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DGI-072 The Use of Linezolid in Neurosurgery: The Example of a French Teaching Hospital
  1. S Raynaud,
  2. C Merienne,
  3. J Toft,
  4. JJ Tiravy,
  5. E Civade
  1. Toulouse University Hospital, Department of pharmacy, Toulouse, France

Abstract

Background Linezolid (LNZ) is an antibiotic indicated for the treatment of methicillin-resistant Gram-positive infections. Following recent unavailability of fosfomycin in France, local standards for the treatment of nosocomial meningitis and nosocomial brain abscesses (NM-NBA) have temporarily changed. Indeed, in Toulouse’s Teaching Hospital, the Anti-infectious Committee has decided to modify its recommendations, changing fosfomycin to LNZ. At the same time, the use of LNZ is strictly controlled in our hospital, in order to preserve antimicrobial activity as long as possible.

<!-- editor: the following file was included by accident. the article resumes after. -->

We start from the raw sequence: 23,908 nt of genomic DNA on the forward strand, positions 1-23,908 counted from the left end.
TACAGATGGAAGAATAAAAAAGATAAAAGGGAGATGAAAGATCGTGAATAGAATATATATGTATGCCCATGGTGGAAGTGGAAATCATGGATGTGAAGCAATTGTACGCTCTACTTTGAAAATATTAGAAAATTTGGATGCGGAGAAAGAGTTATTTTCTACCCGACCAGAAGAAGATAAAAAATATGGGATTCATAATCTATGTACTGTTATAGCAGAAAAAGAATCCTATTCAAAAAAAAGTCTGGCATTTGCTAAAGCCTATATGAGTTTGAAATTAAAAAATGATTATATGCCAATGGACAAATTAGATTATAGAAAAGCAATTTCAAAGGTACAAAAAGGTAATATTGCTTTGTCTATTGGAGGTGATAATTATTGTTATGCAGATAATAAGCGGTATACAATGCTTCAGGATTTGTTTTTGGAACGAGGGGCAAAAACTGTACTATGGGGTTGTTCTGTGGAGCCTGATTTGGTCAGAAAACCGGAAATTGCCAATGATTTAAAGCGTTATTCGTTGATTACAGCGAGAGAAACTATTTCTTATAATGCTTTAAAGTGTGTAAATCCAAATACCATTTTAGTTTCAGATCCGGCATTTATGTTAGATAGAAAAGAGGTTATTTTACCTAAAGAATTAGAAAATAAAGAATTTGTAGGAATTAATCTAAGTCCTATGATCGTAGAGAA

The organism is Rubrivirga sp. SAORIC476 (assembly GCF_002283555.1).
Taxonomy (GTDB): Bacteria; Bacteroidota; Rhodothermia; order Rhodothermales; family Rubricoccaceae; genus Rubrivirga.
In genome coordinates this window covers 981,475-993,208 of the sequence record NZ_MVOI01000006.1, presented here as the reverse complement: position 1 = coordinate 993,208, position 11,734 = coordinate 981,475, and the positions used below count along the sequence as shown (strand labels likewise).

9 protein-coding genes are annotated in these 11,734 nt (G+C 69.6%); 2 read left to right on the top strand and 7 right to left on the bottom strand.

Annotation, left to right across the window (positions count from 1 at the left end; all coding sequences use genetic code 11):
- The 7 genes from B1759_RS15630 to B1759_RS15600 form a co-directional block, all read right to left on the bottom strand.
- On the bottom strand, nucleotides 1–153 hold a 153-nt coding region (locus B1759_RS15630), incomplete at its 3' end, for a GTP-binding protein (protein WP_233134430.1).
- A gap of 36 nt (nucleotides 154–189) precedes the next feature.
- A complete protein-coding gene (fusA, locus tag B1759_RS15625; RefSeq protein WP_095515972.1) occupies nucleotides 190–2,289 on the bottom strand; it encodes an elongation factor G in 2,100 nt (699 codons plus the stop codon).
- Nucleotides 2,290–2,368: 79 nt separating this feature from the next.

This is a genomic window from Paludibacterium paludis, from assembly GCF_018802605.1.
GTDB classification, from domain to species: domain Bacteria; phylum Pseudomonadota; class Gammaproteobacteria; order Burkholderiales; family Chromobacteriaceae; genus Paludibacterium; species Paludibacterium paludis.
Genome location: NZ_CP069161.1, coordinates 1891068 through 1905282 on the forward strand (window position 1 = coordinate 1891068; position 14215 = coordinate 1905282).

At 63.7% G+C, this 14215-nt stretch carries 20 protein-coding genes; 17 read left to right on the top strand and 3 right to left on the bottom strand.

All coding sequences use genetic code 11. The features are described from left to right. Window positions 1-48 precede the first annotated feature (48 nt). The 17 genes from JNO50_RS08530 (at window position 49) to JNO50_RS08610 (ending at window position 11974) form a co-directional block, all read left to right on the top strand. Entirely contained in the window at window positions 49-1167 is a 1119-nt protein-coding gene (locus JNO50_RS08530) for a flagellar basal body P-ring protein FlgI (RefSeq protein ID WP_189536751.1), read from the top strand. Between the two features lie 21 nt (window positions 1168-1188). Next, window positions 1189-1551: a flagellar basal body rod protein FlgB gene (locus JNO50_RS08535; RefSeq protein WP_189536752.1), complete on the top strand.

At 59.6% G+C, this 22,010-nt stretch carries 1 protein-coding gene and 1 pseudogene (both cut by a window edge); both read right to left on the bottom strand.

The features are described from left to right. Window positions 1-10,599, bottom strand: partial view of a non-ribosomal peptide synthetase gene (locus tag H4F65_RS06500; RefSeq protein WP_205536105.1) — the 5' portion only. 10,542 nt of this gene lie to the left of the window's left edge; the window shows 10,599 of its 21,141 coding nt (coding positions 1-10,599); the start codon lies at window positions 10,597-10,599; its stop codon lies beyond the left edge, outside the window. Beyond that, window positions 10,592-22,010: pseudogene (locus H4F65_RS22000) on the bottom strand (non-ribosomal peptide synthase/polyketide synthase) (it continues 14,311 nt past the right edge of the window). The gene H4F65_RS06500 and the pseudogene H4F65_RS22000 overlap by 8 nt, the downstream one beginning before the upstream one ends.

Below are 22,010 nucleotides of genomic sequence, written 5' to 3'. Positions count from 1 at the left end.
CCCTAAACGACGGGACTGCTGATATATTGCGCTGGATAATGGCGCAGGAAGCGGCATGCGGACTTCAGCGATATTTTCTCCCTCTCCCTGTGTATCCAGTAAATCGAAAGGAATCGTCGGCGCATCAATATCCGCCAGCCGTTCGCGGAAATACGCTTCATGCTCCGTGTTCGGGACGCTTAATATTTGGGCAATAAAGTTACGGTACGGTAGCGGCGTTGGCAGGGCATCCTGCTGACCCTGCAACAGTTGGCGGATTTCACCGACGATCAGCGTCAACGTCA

Purpose To present an overview of the use of LNZ in a neurosurgery ward, in Toulouse’s teaching hospital.

Materials and Methods We analysed the prescriptions for LNZ between 1 January 2011 and 1 August 2012, collecting data on: type of infection, germ and antibiotic sensitivity, treatment duration, total cost of antibiotic treatment.

Results When fosfomycin was still available, LNZ was only prescribed to six patients, none of whom was treated for NM-NBA. When fosfomycin became unavailable, 72 prescriptions were written for LNZ, of which 59 (82%) were for NM-NBA. Of these 59 prescriptions, 54 (92%) were initially empirical; 45 (76%) were revaluated at day 3 with advice from a senior infectious disease specialist, which resulted in 19 treatment discontinuations (42%). Moreover, 29% (17/59) of identified germs were multi-resistant and in 44% of cases (26/59) no germ was isolated. In one case, the isolated germ was resistant to LNZ. The substitution for fosfomycin by LNZ has led to an estimated extra cost of 2014 euros per month.

Conclusions Unavailability of fosfomycin has led to a strong increase in the use of LNZ, particularly for the treatment of NM-NBA, causing extra costs and increasing the risk of LNZ resistance. Careful use of this antibiotic, with the contribution of Hospital Pharmacists, should help us preserve its potential.

No conflict of interest.

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